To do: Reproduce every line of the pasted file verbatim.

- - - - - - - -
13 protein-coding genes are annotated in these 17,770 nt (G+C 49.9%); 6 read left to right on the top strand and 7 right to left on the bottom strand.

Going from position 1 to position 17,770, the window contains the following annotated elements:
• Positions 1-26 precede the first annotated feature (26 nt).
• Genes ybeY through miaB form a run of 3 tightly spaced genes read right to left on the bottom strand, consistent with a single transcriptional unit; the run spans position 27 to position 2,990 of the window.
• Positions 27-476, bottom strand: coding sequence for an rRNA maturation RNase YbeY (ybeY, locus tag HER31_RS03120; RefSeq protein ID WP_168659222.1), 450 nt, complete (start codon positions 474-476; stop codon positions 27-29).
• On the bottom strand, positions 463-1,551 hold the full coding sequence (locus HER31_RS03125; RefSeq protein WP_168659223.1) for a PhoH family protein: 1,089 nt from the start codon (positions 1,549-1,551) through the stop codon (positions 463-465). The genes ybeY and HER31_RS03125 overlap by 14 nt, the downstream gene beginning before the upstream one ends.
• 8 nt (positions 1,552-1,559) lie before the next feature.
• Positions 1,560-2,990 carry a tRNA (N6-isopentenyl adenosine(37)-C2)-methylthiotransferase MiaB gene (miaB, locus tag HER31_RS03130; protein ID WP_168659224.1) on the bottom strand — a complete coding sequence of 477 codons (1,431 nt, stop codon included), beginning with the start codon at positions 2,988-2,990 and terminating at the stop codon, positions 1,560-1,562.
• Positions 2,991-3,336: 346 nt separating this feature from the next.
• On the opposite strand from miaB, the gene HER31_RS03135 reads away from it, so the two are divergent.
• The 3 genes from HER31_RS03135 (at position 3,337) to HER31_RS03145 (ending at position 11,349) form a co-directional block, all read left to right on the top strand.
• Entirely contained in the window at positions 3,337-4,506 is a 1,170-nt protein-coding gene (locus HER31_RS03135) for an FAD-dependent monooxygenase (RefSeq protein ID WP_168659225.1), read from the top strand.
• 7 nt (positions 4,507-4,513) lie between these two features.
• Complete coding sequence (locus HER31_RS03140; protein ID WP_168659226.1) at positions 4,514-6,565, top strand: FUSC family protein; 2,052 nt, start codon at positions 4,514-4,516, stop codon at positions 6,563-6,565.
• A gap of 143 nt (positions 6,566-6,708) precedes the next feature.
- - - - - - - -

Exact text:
13 protein-coding genes are annotated in these 17,770 nt (G+C 49.9%); 6 read left to right on the top strand and 7 right to left on the bottom strand.

Going from position 1 to position 17,770, the window contains the following annotated elements:
• Positions 1-26 precede the first annotated feature (26 nt).
• Genes ybeY through miaB form a run of 3 tightly spaced genes read right to left on the bottom strand, consistent with a single transcriptional unit; the run spans position 27 to position 2,990 of the window.
• Positions 27-476, bottom strand: coding sequence for an rRNA maturation RNase YbeY (ybeY, locus tag HER31_RS03120; RefSeq protein ID WP_168659222.1), 450 nt, complete (start codon positions 474-476; stop codon positions 27-29).
• On the bottom strand, positions 463-1,551 hold the full coding sequence (locus HER31_RS03125; RefSeq protein WP_168659223.1) for a PhoH family protein: 1,089 nt from the start codon (positions 1,549-1,551) through the stop codon (positions 463-465). The genes ybeY and HER31_RS03125 overlap by 14 nt, the downstream gene beginning before the upstream one ends.
• 8 nt (positions 1,552-1,559) lie before the next feature.
• Positions 1,560-2,990 carry a tRNA (N6-isopentenyl adenosine(37)-C2)-methylthiotransferase MiaB gene (miaB, locus tag HER31_RS03130; protein ID WP_168659224.1) on the bottom strand — a complete coding sequence of 477 codons (1,431 nt, stop codon included), beginning with the start codon at positions 2,988-2,990 and terminating at the stop codon, positions 1,560-1,562.
• Positions 2,991-3,336: 346 nt separating this feature from the next.
• On the opposite strand from miaB, the gene HER31_RS03135 reads away from it, so the two are divergent.
• The 3 genes from HER31_RS03135 (at position 3,337) to HER31_RS03145 (ending at position 11,349) form a co-directional block, all read left to right on the top strand.
• Entirely contained in the window at positions 3,337-4,506 is a 1,170-nt protein-coding gene (locus HER31_RS03135) for an FAD-dependent monooxygenase (RefSeq protein ID WP_168659225.1), read from the top strand.
• 7 nt (positions 4,507-4,513) lie between these two features.
• Complete coding sequence (locus HER31_RS03140; protein ID WP_168659226.1) at positions 4,514-6,565, top strand: FUSC family protein; 2,052 nt, start codon at positions 4,514-4,516, stop codon at positions 6,563-6,565.
• A gap of 143 nt (positions 6,566-6,708) precedes the next feature.